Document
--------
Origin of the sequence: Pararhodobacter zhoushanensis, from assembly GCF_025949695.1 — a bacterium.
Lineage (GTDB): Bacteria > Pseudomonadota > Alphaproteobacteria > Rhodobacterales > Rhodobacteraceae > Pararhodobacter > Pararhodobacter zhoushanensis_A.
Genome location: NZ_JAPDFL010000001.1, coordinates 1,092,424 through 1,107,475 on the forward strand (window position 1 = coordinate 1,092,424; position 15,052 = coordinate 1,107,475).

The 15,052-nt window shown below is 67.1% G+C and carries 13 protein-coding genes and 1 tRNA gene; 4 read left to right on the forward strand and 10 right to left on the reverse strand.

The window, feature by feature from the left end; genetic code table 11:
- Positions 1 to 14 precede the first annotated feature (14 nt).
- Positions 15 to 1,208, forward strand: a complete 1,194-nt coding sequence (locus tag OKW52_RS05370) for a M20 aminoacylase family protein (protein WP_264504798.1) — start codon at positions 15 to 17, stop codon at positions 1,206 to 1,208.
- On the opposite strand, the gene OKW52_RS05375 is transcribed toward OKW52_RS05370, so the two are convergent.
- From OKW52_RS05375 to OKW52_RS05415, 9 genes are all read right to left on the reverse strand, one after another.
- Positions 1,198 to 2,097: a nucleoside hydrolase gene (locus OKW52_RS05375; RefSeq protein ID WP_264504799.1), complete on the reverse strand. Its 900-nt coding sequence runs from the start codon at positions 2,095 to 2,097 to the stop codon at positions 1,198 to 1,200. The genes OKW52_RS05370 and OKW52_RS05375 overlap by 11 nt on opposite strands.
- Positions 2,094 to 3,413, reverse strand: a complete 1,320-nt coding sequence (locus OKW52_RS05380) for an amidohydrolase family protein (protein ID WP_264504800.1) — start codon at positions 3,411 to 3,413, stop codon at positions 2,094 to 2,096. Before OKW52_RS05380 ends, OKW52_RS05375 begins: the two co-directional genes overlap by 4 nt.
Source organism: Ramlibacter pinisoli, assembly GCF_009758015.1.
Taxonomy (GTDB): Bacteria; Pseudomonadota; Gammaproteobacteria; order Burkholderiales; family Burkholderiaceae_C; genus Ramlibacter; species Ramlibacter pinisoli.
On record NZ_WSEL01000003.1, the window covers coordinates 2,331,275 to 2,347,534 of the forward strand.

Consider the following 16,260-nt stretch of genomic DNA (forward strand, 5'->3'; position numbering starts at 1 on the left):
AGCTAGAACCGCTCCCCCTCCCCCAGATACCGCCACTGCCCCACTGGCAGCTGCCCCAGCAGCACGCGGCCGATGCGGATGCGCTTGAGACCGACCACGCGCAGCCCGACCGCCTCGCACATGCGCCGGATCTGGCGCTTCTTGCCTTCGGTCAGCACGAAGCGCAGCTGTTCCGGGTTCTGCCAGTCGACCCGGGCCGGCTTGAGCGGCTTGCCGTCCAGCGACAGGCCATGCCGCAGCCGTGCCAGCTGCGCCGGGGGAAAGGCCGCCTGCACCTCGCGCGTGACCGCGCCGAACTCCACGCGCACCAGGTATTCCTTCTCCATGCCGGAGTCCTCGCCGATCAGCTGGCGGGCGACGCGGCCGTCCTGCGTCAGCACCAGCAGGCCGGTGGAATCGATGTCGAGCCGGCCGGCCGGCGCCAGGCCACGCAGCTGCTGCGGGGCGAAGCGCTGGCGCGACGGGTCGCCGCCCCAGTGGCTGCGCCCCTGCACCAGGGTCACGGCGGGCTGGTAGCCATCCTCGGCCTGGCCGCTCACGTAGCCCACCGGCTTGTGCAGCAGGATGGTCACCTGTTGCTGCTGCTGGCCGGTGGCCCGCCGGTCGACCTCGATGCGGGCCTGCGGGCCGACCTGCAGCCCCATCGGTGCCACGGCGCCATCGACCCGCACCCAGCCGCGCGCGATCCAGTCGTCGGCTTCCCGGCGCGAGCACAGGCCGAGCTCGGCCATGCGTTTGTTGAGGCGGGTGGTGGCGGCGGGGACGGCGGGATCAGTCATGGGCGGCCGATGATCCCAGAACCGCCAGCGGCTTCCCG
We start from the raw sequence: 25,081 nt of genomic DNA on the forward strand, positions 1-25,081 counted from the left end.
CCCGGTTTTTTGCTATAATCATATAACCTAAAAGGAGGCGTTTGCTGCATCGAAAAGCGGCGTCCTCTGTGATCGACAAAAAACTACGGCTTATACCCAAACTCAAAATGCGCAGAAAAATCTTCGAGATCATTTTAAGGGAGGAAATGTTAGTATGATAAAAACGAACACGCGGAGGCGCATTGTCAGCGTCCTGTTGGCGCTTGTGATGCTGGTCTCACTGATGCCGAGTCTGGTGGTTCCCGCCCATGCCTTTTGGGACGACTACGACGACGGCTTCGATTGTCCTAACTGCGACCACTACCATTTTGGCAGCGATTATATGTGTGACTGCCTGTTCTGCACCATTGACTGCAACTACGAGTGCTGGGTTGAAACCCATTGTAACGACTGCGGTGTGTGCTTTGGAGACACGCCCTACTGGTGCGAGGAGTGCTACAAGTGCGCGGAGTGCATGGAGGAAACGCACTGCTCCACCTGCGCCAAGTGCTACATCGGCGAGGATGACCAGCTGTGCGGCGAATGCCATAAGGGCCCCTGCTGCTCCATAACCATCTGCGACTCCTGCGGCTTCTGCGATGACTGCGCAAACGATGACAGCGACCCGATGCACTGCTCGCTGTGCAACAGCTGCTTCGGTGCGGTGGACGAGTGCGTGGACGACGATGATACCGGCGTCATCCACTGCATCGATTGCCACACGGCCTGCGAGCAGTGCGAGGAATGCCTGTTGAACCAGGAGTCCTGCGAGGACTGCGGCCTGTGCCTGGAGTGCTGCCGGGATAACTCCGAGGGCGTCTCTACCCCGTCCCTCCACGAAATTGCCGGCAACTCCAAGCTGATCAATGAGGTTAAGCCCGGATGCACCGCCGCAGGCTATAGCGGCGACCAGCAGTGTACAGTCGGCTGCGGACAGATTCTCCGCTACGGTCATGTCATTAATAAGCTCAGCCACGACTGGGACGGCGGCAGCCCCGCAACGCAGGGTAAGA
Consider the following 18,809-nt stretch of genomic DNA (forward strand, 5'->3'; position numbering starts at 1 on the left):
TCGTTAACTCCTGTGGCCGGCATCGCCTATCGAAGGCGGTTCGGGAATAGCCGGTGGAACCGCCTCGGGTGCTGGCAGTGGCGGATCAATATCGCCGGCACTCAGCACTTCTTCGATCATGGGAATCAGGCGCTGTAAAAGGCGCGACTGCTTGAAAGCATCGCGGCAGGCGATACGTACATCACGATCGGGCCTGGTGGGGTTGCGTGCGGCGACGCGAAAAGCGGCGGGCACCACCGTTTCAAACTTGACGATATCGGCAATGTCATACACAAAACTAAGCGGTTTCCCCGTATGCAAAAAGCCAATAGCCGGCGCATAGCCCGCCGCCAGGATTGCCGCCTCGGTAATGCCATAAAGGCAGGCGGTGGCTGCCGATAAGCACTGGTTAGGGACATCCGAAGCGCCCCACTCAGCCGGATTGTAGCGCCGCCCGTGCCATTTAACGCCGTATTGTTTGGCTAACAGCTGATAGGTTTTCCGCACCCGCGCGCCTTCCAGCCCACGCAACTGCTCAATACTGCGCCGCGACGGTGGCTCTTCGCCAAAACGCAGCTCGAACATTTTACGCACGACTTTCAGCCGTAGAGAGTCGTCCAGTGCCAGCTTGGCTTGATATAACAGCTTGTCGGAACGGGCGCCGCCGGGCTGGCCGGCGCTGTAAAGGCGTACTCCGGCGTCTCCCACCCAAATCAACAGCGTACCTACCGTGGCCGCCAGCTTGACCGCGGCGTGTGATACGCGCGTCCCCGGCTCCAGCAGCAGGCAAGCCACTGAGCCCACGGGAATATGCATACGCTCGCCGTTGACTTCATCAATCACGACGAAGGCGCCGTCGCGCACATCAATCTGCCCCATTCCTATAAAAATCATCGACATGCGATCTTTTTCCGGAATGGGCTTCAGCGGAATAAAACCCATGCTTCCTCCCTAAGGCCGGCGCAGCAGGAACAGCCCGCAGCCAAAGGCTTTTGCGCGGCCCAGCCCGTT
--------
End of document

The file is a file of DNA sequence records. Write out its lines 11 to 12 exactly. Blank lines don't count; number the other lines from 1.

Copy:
- Positions 2,094 to 3,413, reverse strand: a complete 1,320-nt coding sequence (locus OKW52_RS05380) for an amidohydrolase family protein (protein ID WP_264504800.1) — start codon at positions 3,411 to 3,413, stop codon at positions 2,094 to 2,096. Before OKW52_RS05380 ends, OKW52_RS05375 begins: the two co-directional genes overlap by 4 nt.
Source organism: Ramlibacter pinisoli, assembly GCF_009758015.1.